The long-simmering tension between New York real estate brokerages and listings site StreetEasy came to a head this week, as four brokerages announced that they would no longer feed any of their listings to the aggregator.
According to The Real Deal, those brokerages—Compass, Stribling, Brown Harris Stevens, and Town—will instead send their listings to the Real Estate Board of New York’s new Residential Listings Service, which launched yesterday. (Corcoran has also said it will remove its rental listings from the site, while keeping its for-sale ones on StreetEasy.) Per Crain’s, the REBNY service—which, crucially, is not consumer-facing—“can then push out the apartment information to the wide array of websites from one source called a syndicated feed.”
StreetEasy, however, has said that it will not accept listings from the REBNY feed, preferring to work directly with brokerages themselves. “Our top priority is listing quality and our goal is to get listing data as close to the original source as possible,” StreetEasy head Susan Daimler told The Real Deal. “By inserting themselves as the syndication hub, the RLS is adding another layer in which data can lose quality, integrity, and timeliness.”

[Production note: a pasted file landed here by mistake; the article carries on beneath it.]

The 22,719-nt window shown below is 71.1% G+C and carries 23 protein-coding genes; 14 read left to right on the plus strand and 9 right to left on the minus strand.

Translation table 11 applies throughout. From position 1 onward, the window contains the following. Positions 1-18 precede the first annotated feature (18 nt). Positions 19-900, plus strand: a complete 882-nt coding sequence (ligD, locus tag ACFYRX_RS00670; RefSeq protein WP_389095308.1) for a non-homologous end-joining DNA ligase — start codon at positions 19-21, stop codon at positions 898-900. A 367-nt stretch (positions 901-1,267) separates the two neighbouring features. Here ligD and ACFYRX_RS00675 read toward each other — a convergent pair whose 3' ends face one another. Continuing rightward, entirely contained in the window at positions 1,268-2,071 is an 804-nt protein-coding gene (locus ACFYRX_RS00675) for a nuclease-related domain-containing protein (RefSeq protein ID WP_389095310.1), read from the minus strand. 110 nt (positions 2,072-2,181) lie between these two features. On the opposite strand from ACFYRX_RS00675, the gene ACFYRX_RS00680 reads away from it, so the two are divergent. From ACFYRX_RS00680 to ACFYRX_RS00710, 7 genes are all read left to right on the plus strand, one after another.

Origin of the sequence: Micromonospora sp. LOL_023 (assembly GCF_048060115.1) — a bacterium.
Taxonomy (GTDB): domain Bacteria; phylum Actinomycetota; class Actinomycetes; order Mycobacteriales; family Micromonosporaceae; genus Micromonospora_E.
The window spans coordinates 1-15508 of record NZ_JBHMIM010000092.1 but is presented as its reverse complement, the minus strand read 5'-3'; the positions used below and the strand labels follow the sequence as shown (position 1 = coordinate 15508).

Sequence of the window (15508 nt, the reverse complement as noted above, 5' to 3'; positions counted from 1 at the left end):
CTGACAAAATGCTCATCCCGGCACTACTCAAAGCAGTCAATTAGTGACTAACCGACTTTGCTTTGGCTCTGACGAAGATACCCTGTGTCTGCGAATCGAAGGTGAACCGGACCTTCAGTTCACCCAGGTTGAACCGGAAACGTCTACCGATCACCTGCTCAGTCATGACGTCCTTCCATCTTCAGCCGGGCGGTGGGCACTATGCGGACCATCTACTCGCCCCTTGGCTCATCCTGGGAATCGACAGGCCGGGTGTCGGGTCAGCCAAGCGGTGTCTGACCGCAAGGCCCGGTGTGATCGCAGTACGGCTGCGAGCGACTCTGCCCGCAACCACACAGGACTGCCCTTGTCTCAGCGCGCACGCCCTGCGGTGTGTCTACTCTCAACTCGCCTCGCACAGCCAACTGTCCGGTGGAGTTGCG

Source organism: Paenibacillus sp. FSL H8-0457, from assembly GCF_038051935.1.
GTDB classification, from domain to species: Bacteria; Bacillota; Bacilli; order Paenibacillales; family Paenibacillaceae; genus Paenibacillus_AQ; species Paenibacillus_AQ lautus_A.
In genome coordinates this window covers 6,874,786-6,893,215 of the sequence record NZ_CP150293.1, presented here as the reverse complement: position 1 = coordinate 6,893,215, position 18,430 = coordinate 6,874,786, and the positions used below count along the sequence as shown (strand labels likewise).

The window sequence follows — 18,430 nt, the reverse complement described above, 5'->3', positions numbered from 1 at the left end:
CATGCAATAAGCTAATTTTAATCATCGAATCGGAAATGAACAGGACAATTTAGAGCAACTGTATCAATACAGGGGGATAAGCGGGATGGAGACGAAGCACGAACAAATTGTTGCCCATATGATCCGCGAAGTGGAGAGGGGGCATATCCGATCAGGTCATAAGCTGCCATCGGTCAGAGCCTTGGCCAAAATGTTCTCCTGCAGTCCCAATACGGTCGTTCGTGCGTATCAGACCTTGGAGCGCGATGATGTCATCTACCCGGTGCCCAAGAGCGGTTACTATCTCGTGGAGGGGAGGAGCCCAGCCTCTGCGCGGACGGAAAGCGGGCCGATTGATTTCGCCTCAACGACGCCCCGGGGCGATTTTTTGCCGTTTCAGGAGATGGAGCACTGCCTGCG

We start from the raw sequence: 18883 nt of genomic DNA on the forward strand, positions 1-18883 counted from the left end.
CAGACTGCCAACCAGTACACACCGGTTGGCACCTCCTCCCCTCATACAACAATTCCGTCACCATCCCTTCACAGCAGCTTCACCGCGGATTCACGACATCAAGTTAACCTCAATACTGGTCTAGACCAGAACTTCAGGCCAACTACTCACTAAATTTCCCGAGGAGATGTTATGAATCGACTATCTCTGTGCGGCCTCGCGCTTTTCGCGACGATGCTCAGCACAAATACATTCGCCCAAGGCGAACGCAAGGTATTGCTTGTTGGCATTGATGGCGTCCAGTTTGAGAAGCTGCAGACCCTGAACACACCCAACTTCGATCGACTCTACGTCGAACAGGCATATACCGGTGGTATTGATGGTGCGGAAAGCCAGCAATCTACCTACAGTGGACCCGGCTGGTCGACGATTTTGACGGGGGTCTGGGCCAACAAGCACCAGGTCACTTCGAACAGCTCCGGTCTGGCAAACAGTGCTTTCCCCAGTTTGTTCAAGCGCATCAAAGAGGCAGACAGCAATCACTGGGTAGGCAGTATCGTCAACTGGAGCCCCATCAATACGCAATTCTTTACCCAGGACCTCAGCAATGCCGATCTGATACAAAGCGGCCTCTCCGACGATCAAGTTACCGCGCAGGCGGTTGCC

In recent months, the way StreetEasy gets its information from brokerages has changed. First, in the spring, the site (owned by Zillow Group, which also owns Zillow, Trulia, Naked Apartments, and HotPads) instituted a new “Premier Agent” program, which had the brokerage community up in arms. More recently, the company instituted a $3/day fee for brokers to list rentals on the site—and for many firms, that was the last straw. (A StreetEasy spokesperson countered with this to the New York Post: “Consider that they earn thousands of dollars in commissions per listing for potentially no work, and this will cost them under $100.”)
While this all seems like a lot of industry back-and-forth, it will ultimately have an effect on the people who should matter most: New Yorkers looking for apartments. StreetEasy has become one of, if not the main aggregators for listings in the city, so diminished inventory—by some accounts, its rental listings dropped by half after the $3/day surcharge was announced—will change the way many people conduct their apartment searches, though the extent of that remains to be seen. (Got a story you want to share about your search being affected by the StreetEasy change? Comment below, or email email@example.com.)
Update: A StreetEasy spokesperson clarified to Curbed that no listings have so far been lost as a result of the four brokerages moving to REBNY’s RLS, but will instead no longer be updated. Individual brokers, meanwhile, are still able to add listings to StreetEasy if they so choose.